The study by the University of Ottawa and the Bruyere Research Institute says the price of the six drugs — which include medications used to treat high blood pressure and high cholesterol levels — remains much higher in Canada than it is elsewhere.
It adds that while Canadians are saving some money under the bulk-purchasing scheme, they're still spending much more than those in the UK, Germany, New Zealand, Sweden and the United States.
In April 2013, the provinces and territories reached an agreement to pay significantly lower prices for the six drugs. The medications account for about 20 per cent of publicly funded spending on drugs.
They expected the lower price they paid for the generics — just 18 per cent of the cost for the brand-name drug — would save Canadians up to $100 million.
But one of the study's authors says Canadian prices are actually more than double those of peer countries.
Jason Nickerson, a clinical investigator at Bruyere, also noted that some of those countries were buying the medications from a Canadian company, Apotex, at substantially lower prices than what Canadians are paying.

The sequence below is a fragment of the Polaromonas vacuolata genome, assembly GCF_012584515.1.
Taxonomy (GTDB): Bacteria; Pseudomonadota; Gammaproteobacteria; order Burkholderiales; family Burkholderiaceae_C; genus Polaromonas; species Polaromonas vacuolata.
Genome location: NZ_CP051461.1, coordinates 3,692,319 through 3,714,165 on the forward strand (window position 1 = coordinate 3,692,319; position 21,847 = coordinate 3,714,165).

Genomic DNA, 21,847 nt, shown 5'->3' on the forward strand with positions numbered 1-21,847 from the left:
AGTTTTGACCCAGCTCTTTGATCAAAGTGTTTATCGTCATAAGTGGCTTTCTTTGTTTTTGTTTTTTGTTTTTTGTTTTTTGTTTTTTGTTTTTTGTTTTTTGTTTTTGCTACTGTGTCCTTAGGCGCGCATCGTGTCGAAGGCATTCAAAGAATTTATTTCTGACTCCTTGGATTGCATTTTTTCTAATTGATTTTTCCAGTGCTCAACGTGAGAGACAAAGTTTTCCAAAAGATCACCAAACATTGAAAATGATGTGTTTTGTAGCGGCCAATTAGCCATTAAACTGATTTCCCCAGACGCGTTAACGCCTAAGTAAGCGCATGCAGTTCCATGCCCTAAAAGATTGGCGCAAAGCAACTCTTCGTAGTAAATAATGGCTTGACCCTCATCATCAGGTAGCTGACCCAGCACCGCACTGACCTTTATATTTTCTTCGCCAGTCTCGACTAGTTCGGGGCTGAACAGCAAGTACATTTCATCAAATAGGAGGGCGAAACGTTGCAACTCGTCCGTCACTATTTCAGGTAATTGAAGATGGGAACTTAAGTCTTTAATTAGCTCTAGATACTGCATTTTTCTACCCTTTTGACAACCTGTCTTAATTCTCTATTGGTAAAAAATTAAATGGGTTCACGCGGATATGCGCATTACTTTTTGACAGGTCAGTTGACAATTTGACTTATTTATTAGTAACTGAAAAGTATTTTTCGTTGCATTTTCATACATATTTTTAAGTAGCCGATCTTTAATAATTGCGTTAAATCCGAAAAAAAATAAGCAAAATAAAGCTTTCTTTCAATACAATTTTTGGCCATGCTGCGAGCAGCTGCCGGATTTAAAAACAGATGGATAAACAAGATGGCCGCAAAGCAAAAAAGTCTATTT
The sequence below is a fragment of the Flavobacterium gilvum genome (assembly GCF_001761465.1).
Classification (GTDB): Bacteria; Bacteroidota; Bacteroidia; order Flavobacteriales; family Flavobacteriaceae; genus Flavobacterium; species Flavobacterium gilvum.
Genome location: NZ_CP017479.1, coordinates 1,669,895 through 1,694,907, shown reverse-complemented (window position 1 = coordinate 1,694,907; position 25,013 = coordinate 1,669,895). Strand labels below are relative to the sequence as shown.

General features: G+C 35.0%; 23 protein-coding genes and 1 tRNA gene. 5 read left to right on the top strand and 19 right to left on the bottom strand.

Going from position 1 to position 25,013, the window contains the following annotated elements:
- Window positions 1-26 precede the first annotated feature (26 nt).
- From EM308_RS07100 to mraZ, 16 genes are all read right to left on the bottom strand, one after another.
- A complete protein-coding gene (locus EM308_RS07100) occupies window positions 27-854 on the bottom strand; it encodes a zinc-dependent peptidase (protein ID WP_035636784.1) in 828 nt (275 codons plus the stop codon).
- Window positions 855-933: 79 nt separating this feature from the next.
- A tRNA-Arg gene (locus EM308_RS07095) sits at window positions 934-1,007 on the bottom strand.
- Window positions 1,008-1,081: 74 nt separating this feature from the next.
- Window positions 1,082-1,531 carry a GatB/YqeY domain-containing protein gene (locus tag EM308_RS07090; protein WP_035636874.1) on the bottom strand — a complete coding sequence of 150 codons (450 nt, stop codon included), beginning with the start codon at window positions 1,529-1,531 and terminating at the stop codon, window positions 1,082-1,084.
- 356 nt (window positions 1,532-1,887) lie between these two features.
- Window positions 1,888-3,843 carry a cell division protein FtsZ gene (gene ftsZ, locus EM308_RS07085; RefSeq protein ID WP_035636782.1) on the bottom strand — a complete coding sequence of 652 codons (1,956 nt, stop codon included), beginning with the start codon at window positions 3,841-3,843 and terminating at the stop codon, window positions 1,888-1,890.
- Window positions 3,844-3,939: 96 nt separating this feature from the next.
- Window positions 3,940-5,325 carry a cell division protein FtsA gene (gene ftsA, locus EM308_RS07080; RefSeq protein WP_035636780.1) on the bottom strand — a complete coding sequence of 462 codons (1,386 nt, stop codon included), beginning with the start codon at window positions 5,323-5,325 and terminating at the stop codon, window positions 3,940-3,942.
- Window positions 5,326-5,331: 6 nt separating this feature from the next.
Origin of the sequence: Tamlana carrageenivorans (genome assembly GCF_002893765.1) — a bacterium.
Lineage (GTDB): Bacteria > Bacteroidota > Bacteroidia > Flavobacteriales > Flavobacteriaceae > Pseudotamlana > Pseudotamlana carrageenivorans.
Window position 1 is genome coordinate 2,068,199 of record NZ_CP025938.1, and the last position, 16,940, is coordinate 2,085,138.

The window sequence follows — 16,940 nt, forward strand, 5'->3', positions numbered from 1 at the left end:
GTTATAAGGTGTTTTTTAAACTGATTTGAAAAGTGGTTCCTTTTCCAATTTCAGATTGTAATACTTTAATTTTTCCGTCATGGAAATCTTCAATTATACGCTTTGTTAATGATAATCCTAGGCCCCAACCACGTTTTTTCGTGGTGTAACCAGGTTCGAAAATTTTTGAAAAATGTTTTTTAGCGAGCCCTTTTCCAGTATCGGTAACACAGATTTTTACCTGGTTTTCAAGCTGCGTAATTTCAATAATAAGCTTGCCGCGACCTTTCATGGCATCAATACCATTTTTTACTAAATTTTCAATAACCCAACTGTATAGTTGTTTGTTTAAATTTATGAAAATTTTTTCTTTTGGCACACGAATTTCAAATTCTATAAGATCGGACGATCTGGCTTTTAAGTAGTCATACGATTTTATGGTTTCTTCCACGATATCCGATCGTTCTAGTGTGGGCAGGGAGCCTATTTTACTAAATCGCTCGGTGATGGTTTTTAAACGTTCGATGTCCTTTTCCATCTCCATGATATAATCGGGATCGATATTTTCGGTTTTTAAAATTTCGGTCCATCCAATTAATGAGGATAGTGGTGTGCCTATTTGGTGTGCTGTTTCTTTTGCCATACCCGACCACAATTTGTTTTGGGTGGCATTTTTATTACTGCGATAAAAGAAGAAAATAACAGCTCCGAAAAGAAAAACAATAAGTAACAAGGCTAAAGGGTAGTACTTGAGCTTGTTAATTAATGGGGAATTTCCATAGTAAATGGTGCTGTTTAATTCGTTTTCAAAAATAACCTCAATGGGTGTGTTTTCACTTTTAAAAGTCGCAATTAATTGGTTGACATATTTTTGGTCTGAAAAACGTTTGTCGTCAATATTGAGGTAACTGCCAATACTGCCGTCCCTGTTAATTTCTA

New Zealanders pay 87 per cent less for the blood pressure medication amlodipine, for example, while veterans in the U.S. pay 94 per cent lower for the anti-depressant venlafaxine.
The study faults the provinces and territories for establishing a set price ceiling for generics at 18 per cent of the cost of brand-name drugs, saying they could drive harder bargains with a national competitive bidding process of the type that thrives in other countries.
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